The same applies to the French advertisements, except that there are fewer English words used than in the Flemish advertisements. The headings, slogans and logos are kept in English. The language used on the merchandise is English throughout.

Coca-Cola Light

This advertisement is a prime example of how cultural codes in the USA are carried over to the Belgian culture. This information sheet is given to retailers of Coca-Cola products in which a competition is announced. The assumption is made that Belgian consumers would view a Harley-Davidson motorcycle as the ultimate prize to be won in a competition. The advertisement clearly says that this prize is "De droom van alle Coca-Cola light fans". (See gallery.)

The advertiser (Coca-Cola) reasons that if a consumer likes Coca-Cola Light, s/he would like a Harley-Davidson motorcycle, and thus the culture it represents.

South Africa

The company advertises mainly outdoors: on banners, billboards, posters, paintings on buildings (such as cafes), delivery vehicles and kiosks. (See gallery.)

In South Africa print advertisements and advertisements for television and movie theatres are only created in English. In exceptional cases, a radio advertisement would be created in Afrikaans. During the early 1990s an Afrikaans jingle was written by Greta Bredell (at McCann Erikson agency) for Coca-Cola. Unfortunately this recording could not be found. A rap song was created for the product but aired only very briefly on radio KFM in the Western Cape during June 1998. (It was not possible to get hold of this recording.)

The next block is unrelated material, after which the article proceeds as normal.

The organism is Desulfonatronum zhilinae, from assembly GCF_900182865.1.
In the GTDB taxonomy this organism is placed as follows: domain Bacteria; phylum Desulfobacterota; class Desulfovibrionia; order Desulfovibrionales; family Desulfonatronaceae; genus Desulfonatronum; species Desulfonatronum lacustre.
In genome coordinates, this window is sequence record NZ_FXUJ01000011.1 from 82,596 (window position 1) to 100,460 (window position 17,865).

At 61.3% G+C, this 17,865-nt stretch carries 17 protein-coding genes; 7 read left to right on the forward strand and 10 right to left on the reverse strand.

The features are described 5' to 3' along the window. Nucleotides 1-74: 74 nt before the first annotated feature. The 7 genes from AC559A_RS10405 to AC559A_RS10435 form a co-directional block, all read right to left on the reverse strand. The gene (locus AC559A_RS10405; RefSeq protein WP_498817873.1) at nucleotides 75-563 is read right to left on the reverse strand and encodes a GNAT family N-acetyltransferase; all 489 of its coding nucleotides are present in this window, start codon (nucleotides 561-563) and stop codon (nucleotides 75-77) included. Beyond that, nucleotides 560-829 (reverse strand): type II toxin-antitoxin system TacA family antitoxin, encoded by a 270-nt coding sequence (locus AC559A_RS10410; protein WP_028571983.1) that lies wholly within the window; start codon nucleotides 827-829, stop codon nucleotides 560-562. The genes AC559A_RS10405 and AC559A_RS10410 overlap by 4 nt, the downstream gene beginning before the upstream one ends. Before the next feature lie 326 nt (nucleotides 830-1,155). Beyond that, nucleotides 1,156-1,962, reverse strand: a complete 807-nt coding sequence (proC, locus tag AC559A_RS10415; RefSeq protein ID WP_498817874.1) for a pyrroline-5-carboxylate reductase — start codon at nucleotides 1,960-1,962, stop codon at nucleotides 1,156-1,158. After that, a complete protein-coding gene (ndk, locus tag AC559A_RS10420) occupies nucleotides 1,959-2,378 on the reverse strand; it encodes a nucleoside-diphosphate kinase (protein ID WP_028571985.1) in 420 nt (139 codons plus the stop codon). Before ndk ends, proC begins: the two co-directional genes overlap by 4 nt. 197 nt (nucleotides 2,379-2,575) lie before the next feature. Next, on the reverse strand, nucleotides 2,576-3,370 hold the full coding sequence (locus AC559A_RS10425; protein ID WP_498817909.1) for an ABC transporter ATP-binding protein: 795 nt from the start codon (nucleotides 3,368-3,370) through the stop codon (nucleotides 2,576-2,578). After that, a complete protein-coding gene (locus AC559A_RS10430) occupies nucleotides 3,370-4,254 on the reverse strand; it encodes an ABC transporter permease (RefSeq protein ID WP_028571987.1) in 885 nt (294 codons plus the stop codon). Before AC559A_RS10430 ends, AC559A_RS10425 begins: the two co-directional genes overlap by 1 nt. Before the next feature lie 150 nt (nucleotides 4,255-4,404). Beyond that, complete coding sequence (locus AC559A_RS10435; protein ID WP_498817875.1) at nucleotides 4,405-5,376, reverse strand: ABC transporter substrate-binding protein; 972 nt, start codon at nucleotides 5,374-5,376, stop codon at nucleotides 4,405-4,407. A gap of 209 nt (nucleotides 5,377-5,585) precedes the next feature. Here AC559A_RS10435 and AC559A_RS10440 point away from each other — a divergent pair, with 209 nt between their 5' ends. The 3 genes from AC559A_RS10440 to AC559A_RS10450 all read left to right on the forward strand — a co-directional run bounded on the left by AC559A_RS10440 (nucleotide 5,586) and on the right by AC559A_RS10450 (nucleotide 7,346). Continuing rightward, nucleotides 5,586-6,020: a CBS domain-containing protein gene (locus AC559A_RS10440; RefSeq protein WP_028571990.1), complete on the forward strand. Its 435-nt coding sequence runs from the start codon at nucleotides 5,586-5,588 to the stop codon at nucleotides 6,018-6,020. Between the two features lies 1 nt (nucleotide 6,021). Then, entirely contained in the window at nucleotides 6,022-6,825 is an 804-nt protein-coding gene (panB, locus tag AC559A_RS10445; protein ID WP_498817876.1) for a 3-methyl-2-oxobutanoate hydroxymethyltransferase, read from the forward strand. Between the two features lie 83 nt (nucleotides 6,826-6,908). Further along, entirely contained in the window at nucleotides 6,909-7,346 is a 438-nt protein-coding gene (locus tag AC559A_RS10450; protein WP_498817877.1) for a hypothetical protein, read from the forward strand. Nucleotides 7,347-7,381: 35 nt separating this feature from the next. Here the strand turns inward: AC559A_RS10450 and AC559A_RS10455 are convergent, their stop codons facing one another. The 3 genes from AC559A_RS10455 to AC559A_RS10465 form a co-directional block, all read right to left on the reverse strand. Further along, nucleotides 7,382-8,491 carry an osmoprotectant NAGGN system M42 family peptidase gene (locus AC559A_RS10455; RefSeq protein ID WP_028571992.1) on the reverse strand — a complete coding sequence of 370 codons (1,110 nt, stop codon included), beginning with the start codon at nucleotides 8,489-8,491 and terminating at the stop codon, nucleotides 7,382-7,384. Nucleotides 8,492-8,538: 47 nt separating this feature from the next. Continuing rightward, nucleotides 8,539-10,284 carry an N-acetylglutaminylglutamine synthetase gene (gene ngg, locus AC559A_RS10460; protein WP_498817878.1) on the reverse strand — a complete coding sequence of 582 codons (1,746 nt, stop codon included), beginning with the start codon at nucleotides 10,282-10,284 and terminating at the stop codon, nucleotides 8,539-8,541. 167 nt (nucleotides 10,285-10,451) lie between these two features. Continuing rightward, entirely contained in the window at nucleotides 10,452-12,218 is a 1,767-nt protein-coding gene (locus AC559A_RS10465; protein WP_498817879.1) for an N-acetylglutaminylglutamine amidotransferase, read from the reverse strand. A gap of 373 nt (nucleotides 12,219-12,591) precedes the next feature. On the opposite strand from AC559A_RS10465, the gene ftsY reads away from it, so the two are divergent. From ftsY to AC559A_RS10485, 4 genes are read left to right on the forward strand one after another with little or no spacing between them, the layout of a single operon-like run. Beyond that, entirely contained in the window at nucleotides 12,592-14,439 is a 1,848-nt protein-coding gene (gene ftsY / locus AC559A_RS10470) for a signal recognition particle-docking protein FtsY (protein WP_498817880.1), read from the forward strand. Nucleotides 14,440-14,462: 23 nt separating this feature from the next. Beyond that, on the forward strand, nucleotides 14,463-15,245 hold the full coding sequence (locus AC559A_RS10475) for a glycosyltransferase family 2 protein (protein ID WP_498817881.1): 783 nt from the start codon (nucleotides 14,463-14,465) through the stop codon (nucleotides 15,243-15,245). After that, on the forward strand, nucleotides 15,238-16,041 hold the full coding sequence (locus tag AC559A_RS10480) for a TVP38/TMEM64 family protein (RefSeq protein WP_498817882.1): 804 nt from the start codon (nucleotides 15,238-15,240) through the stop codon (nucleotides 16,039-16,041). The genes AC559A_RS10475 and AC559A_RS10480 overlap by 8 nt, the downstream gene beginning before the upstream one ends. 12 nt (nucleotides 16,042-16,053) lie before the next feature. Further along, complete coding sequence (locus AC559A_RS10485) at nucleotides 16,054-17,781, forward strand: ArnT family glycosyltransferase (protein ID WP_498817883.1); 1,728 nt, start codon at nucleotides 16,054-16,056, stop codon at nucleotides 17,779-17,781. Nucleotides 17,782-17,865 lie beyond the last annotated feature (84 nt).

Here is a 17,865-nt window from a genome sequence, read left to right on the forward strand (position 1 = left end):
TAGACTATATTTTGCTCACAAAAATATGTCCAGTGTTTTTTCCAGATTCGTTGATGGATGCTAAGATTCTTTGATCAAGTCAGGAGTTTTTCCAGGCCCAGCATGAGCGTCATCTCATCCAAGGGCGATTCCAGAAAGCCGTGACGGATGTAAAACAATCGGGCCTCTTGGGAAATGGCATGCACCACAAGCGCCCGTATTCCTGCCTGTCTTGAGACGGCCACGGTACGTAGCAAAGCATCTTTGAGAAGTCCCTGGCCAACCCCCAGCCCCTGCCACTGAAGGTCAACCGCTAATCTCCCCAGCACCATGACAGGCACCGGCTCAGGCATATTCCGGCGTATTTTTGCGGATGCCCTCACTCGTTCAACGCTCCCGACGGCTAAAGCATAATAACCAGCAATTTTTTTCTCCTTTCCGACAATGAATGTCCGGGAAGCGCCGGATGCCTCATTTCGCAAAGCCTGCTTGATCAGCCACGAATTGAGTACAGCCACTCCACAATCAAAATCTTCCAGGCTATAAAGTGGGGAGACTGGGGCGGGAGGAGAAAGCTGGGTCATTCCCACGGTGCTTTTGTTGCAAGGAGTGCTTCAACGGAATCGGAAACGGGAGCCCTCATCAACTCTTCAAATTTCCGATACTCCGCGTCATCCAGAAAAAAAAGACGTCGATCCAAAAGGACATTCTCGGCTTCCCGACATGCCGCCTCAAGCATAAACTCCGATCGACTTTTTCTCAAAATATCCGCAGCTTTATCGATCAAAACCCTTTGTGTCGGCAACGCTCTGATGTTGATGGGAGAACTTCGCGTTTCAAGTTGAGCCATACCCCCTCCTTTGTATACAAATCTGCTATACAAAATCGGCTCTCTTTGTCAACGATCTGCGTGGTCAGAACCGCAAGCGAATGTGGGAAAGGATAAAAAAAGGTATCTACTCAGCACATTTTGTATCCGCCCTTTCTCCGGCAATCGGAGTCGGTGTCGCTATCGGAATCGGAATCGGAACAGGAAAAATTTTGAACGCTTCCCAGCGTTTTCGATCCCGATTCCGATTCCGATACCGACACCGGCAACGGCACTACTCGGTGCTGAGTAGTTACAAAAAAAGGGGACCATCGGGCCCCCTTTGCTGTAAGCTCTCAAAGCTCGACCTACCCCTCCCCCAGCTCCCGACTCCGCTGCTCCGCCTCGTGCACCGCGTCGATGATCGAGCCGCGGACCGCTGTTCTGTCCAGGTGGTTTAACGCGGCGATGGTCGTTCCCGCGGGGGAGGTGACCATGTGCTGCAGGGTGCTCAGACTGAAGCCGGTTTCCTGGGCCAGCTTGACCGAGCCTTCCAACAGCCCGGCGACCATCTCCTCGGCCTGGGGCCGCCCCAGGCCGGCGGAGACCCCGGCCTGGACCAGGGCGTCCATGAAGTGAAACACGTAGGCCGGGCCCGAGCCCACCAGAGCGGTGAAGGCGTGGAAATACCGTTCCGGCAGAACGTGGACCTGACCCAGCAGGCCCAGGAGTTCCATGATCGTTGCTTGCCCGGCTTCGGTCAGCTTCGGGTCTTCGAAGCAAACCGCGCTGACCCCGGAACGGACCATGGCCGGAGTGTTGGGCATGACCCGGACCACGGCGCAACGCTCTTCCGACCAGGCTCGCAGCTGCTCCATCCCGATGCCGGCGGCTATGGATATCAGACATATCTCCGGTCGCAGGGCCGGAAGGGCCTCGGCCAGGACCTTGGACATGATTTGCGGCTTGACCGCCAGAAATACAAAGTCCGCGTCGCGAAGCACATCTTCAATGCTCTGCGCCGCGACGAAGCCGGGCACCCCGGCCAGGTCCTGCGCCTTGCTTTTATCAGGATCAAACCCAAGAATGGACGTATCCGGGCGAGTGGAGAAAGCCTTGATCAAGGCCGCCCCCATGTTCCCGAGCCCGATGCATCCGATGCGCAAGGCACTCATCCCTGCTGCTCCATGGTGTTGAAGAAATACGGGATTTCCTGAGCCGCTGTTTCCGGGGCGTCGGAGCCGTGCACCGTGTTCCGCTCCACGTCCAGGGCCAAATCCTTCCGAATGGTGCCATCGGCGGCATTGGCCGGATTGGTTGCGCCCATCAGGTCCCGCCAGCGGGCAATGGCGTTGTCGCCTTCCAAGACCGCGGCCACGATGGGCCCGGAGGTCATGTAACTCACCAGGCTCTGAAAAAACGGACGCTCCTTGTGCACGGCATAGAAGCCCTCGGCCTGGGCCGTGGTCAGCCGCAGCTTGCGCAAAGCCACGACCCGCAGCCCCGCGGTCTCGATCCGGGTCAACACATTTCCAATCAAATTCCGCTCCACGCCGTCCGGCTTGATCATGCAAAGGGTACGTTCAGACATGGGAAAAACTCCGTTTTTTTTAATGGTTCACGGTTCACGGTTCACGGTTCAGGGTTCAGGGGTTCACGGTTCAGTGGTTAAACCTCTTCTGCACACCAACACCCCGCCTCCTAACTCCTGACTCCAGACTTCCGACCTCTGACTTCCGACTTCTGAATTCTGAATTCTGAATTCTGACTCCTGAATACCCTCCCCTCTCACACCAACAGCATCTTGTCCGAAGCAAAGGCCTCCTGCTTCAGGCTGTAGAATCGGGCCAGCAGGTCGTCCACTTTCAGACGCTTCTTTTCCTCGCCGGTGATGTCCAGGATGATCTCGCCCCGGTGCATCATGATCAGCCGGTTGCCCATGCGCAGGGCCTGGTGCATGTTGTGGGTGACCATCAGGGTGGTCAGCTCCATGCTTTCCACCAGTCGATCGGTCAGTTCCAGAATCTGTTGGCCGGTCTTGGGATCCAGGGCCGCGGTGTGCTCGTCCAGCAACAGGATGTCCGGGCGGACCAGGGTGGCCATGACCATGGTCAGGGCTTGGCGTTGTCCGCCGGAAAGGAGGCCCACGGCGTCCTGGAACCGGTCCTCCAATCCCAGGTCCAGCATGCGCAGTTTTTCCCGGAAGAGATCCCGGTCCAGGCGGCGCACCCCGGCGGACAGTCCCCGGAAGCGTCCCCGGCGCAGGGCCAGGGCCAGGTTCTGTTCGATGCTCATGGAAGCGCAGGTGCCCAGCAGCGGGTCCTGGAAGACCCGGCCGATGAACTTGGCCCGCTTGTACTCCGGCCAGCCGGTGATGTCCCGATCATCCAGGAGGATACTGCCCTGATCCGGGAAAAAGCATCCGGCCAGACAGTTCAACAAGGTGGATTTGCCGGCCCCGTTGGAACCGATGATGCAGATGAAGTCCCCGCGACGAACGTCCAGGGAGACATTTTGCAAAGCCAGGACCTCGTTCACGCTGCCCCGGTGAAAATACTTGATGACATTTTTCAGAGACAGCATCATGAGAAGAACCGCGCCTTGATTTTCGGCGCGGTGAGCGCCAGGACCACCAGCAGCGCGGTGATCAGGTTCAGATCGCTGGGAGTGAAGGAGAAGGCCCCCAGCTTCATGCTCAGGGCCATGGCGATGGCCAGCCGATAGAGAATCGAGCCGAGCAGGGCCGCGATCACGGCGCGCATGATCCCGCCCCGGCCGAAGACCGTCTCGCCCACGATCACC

People billboard

Semiotically this advertisement is filled with strong signs. People are arranged in such a way as to form the shape of Coca-Cola bottle. Two strong elements, Coca-Cola and people, are linked to form a subsequent sign meaning. Coca-Cola (and all that it stands for) brings young people together to share fun and enjoyment. (See gallery.)

In this case the two signs are inseparable: the image of a bottle is formed by the arrangement of people; the one cannot exist in this context without the other. In the South African context this advertisement is particularly relevant, although it could also be used in the USA. (It was created in South Africa especially for the local market, according to the advertising agency.)